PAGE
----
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Here's guidance for small employers, facing the specter of a fresh outbreak of the H1N1 pandemic in North America this fall
Smart small business owners should always prepare and regularly update business continuity plans in case their operations are slowed or shut down entirely due to a natural or manmade disaster. But the push for planning is particularly strong this summer with the specter of a renewed outbreak of pandemic swine flu in North America this fall.
While the H1N1 flu discovered last spring does not appear to be as virulent as originally feared, it has been responsible for thousands of illnesses during the Southern Hemisphere's flu season, with more than 300 deaths reported in Argentina alone as of early this month. The newly discovered flu strain, for which a vaccine is not expected until October, seems to be targeting a disproportionate number of children and young adults.
While larger corporations can continue business as usual even while many employees are out sick, small firms that rely heavily on key individuals may find themselves nearly incapacitated if several of those key people get sick, must stay home with sick children, or are in areas put under quarantine.
At a minimum, small business owners should update employees' contact information to include current home phone numbers and addresses, e-mail addresses, and cell phone numbers. Some employers establish phone trees so they can efficiently contact all their employees to check on and alert them during an emergency.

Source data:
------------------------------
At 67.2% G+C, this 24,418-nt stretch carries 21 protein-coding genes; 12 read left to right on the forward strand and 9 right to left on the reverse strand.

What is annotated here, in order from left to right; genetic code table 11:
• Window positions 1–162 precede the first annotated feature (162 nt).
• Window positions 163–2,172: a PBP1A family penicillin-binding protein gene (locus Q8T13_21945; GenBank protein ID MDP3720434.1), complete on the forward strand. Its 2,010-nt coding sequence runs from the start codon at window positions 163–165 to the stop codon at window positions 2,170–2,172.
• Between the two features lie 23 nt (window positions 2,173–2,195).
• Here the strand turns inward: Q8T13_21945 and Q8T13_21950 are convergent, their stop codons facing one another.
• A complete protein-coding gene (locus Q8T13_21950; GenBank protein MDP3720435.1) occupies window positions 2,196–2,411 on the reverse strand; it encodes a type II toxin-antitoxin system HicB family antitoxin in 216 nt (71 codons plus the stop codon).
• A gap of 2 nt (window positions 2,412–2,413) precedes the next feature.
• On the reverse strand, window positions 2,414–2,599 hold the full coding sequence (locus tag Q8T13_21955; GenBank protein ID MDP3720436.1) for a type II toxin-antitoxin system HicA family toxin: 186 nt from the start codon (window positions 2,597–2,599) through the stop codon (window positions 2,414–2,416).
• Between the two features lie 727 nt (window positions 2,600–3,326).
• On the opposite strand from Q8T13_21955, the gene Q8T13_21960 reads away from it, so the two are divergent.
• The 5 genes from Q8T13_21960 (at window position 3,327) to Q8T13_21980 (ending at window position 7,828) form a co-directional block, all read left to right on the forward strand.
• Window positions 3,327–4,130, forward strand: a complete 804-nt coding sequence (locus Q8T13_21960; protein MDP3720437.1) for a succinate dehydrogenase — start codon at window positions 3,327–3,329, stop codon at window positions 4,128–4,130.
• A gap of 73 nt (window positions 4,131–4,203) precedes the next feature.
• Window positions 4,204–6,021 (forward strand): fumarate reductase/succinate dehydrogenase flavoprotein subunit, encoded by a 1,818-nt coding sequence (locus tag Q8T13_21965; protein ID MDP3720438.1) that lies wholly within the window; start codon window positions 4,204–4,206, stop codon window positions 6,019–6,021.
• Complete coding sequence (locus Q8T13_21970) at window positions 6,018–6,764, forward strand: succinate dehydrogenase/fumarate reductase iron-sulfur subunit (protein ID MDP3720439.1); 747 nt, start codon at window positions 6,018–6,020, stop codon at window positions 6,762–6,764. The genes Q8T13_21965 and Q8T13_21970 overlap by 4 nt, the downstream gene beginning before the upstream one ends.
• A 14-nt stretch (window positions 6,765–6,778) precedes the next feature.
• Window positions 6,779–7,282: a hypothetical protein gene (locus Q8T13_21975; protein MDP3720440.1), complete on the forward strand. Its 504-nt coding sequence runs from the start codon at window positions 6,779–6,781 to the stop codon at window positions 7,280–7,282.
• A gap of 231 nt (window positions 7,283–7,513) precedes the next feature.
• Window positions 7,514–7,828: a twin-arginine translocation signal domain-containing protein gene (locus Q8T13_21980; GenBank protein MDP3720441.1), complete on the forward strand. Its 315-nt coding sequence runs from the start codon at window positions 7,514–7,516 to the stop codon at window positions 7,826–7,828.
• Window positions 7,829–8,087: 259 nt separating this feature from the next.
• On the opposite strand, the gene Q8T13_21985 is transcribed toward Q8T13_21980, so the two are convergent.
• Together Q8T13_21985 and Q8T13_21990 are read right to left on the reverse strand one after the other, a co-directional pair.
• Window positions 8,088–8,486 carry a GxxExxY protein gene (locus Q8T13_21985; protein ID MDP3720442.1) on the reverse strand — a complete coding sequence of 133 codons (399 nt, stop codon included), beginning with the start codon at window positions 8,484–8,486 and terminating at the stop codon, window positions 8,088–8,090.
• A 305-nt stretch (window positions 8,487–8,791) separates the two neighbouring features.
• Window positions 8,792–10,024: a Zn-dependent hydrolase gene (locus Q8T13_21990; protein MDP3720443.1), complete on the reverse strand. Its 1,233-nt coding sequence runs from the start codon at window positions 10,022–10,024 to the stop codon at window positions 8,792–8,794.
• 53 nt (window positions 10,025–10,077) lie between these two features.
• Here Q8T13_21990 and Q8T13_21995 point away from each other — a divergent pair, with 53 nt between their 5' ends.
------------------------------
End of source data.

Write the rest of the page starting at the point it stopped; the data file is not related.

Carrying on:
Another vital component to a business continuity plan is to collect contact information, including cell phone numbers, for their suppliers, vendors, and key customers. Keep this information in print and online, and store copies off-site in case you can't get into your office.
A host of legal and medical questions may arise for small business owners if swine flu roars back with a vengeance this fall, says John Robinson, employment law practice group leader at Fowler White Boggs law firm in Tampa.
"Imagine you run a small business like a day-care center, where vulnerable children congregate and colds and flu are prevalent. Do you close and send your entire staff and all children home at the first sign of any flu? Do you send home only sick children and sick staff? When? When do you reopen or allow them to return?" he asks. "What information and medical clearance would you need to send staff or children home, allow them to return, close or reopen the center? These are not easy questions."
He recommends that companies prepare for operational disruptions by doing employee cross-training or lining up backup staff now. "Employers should review and enhance existing emergency disaster plans to ensure business continuity. Employers that are just getting started should develop a plan that includes pandemic preparedness, and review it and conduct drills regularly," Robinson says. A checklist for flu policy is posted at the government's flu awareness Web site.